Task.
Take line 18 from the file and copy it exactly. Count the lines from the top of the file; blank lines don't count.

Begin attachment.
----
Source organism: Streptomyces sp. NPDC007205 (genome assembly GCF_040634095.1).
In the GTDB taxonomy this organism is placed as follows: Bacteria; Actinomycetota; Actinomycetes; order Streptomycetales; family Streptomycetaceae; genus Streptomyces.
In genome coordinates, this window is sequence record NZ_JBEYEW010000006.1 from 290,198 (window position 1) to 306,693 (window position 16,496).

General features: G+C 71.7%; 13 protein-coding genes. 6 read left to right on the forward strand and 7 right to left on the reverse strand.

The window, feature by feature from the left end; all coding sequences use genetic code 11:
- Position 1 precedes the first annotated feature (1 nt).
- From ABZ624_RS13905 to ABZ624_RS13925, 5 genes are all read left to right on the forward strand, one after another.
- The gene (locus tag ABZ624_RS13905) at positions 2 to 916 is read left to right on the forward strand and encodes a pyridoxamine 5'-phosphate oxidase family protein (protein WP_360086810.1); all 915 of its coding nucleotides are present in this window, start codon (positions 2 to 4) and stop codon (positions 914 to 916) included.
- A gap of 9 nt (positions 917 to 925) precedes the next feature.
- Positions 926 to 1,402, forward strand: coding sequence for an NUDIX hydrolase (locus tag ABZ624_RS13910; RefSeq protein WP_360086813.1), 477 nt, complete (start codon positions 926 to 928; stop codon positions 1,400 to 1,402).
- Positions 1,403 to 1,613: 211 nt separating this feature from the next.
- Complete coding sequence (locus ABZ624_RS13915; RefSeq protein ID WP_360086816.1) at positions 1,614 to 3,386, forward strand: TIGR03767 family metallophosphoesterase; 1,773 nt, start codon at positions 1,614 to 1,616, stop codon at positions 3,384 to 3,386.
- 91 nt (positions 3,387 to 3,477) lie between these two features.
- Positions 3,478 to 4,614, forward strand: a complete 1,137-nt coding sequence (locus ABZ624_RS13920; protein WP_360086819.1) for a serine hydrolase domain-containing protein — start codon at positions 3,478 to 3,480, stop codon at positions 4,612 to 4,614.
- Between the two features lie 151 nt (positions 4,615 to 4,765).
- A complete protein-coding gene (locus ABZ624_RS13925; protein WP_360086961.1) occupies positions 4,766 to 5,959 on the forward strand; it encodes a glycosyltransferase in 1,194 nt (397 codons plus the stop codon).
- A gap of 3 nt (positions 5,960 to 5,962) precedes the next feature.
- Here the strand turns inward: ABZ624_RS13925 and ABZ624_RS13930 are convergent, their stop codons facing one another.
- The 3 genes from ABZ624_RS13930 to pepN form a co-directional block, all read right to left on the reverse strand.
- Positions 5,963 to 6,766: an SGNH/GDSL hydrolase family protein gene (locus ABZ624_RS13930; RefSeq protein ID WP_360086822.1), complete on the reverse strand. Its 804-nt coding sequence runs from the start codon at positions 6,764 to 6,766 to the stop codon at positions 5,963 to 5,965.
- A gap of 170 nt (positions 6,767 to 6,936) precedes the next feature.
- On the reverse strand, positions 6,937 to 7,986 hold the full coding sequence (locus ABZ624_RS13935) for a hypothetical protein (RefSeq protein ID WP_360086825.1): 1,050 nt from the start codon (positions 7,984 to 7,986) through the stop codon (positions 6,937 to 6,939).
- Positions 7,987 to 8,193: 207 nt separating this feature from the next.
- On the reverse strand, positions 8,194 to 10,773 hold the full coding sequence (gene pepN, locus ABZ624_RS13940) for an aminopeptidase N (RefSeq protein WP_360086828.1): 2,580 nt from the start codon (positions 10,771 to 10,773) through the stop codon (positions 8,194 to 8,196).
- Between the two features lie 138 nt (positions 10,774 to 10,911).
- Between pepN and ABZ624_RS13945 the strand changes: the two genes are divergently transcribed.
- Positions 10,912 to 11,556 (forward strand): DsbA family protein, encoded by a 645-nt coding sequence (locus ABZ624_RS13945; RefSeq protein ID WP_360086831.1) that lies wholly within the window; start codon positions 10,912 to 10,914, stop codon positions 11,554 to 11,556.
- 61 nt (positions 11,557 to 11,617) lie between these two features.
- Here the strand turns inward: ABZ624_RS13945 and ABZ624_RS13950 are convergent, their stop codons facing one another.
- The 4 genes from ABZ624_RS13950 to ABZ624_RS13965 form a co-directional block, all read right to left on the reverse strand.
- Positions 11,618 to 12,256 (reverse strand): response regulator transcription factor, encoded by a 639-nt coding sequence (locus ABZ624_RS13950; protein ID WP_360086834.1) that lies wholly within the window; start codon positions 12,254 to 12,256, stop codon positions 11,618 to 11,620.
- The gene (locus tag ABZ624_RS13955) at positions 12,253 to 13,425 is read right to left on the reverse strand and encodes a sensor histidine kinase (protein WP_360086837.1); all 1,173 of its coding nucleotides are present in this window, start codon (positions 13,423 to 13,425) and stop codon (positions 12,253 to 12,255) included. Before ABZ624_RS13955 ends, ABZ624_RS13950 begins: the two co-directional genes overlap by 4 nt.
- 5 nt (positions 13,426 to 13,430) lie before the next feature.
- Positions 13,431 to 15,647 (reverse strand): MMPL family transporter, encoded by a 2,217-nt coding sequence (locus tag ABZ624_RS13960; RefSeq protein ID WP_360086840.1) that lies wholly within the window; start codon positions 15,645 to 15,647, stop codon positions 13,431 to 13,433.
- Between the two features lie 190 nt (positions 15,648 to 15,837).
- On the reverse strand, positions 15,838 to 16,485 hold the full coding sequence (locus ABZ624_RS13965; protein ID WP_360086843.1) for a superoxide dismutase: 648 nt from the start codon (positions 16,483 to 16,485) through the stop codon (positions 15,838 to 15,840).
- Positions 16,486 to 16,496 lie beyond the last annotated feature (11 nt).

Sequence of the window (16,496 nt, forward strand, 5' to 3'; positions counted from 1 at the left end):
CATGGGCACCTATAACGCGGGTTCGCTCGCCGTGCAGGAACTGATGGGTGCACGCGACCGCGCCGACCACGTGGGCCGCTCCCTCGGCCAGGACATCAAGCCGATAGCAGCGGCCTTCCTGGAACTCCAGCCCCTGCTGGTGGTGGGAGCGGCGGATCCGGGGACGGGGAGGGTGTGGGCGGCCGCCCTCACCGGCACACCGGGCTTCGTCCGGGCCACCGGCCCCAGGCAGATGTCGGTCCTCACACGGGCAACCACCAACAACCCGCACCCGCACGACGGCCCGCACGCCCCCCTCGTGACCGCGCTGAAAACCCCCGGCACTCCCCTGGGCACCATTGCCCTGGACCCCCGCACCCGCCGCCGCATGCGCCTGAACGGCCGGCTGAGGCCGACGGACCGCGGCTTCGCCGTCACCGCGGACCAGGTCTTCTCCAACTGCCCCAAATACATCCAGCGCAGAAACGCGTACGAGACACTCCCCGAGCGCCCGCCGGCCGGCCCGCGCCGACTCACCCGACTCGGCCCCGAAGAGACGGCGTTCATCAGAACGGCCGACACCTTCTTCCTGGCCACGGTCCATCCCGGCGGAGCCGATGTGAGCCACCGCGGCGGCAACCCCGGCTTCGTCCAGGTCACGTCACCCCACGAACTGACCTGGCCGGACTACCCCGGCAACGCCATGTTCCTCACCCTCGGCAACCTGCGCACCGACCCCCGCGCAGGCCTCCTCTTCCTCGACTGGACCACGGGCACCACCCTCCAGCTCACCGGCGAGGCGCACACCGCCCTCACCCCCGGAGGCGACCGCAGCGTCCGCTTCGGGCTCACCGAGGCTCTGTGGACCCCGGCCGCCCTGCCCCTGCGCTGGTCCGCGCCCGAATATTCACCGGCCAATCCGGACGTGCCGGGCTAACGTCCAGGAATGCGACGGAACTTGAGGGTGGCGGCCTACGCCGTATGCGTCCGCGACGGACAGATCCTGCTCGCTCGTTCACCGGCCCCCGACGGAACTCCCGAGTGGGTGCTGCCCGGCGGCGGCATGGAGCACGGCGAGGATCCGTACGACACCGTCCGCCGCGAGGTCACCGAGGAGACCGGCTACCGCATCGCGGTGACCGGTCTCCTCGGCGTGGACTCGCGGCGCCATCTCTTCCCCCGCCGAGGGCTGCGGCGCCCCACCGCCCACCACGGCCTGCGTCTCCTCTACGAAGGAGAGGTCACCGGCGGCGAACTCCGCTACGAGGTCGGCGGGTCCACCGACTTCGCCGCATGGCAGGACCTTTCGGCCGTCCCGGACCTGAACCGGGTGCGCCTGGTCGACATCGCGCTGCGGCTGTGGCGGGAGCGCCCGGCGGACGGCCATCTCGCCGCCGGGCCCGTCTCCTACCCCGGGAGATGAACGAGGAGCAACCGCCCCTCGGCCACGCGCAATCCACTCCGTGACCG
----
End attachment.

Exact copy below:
- Here the strand turns inward: ABZ624_RS13925 and ABZ624_RS13930 are convergent, their stop codons facing one another.